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2 out of 3 small businesses suffering from coronavirus effects

Maja Garaca Djurdjevic
Maja Garaca Djurdjevic
03 April 2020 1 minute readShare

Small businesses in Australia are among those being hit hardest by the impacts of the coronavirus pandemic, with 63 per cent reporting negative effects even prior to the introduction of stage three measures, new research has shown.

Research commissioned by QuickBooks Australia and conducted by YouGov has revealed that the coronavirus pandemic had negatively impacted two out of three small businesses even prior to the commencement of stage three restrictions, with an overwhelming majority reporting profitability concerns.

QuickBooks surveyed 510 small-business owners and managers in Australia with 19 or fewer employees, between 20 and 25 March.

The survey uncovered that while 41 per cent of small businesses have experienced a 50 per cent or more decline in revenue in the past one to two months, 12 per cent have considered cutting costs through staff layoffs.

Among the main concerns for small businesses right now are cash, the viability of their business and retaining customers. But many small-business owners are also worried about the health and wellbeing of their employees.

“This is undoubtedly one of the toughest times that many small businesses have faced. This research shows much of what we already guessed SMBs were feeling,” Natira Drayton, country manager at QuickBooks Australia, told My Business.

Confusion surrounding help

While the string of government announcements has provided some level of direction and support, helping small businesses make decisions, one in four has (26 per cent) admitted to not knowing what steps to take next.

Generally, the government support measures have been well received, with 60 per cent revealing they feel good about the help offered up to 22 March.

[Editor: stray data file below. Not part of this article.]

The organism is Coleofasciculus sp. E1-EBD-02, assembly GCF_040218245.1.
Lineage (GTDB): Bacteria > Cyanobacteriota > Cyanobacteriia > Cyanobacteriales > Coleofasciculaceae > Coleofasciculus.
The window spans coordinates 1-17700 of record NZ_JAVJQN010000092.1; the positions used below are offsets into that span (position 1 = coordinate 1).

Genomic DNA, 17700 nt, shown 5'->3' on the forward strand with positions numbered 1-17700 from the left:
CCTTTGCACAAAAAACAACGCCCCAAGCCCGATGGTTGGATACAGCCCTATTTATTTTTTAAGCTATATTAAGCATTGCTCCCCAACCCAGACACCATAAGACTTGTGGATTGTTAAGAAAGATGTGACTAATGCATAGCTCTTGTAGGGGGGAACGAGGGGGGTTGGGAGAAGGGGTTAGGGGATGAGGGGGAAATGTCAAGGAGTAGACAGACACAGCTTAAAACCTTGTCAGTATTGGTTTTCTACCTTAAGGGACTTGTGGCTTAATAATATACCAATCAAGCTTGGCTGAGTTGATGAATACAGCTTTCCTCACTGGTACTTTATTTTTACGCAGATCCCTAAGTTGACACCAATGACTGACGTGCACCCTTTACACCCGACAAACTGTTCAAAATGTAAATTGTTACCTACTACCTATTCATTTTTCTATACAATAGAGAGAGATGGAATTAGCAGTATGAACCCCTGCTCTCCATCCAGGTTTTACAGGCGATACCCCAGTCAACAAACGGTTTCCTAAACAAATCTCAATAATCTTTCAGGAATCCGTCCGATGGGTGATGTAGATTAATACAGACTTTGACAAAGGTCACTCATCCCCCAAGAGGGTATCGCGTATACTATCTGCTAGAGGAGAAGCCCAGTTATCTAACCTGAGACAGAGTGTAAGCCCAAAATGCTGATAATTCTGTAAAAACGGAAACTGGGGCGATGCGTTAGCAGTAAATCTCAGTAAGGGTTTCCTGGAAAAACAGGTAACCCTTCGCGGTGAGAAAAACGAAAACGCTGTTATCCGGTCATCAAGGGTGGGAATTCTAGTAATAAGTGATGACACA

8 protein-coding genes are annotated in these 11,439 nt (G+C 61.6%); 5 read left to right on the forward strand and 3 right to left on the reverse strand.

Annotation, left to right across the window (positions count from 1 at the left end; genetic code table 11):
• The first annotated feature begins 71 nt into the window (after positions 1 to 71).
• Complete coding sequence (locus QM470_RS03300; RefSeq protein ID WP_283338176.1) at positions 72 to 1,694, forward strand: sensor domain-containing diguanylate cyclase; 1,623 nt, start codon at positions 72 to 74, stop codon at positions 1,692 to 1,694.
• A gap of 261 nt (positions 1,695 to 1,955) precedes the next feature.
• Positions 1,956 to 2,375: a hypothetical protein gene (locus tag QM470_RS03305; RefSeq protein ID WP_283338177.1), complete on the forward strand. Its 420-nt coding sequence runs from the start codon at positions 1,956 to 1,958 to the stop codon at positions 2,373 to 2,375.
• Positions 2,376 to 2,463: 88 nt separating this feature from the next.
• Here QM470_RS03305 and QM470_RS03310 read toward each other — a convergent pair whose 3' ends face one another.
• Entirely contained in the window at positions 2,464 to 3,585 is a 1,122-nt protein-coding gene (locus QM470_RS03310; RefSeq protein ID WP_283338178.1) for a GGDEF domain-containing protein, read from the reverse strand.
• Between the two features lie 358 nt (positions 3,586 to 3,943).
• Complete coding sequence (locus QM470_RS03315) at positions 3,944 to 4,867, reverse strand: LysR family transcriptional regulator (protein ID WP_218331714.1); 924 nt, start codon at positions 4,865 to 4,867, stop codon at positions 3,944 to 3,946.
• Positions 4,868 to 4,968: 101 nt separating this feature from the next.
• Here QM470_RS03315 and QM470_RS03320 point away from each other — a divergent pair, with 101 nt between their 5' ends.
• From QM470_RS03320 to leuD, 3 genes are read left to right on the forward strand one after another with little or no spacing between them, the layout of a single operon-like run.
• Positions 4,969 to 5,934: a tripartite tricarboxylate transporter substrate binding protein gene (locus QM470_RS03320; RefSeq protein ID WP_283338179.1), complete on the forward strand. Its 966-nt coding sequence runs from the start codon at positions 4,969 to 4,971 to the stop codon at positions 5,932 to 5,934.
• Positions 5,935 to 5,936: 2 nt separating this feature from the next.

Small businesses admitted, however, that a bank stay on mortgages (27 per cent) and landlord stay on rent (24 per cent) would also be very helpful. 

While speaking about ways to cut costs and ensure the future viability of their business, as many as 29 per cent of business owners admitted they have closed or have considered closing their businesses temporarily.

A further 20 per cent said they have reduced or are considering reducing the number of hours staff work, while 16 per cent said they are making their business more efficient by seeking business advice.


While small businesses are waking up to a new set of rules, a totally new economic environment and new assistance from the government, Ms Drayton has offered some advice that could help them pull through.

Her four-step plan includes:

  1. Adjusting to working “in the grey” and focusing on adapting to the ever-changing environment.
  2. Prioritising consistent and frequent communication with customers.
  3. Taking advantage of business tools that allow you to work from anywhere, anytime.
  4. Sourcing financial advice from an accountant or bookkeeper.
2 out of 3 small businesses suffering from coronavirus effects
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Maja Garaca Djurdjevic
Maja Garaca Djurdjevic

Maja Garaca Djurdjevic is the editor of My Business. 

Maja has a decade-long career in journalism across finance, business and politics. Now a well-versed reporter in the SME and accounting arena, prior to joining Momentum Media, Maja reported for several established news outlets in Southeast Europe, scrutinising key processes in post-conflict societies and enabling citizens to influence decision-making.

You can email Maja on [email protected] 

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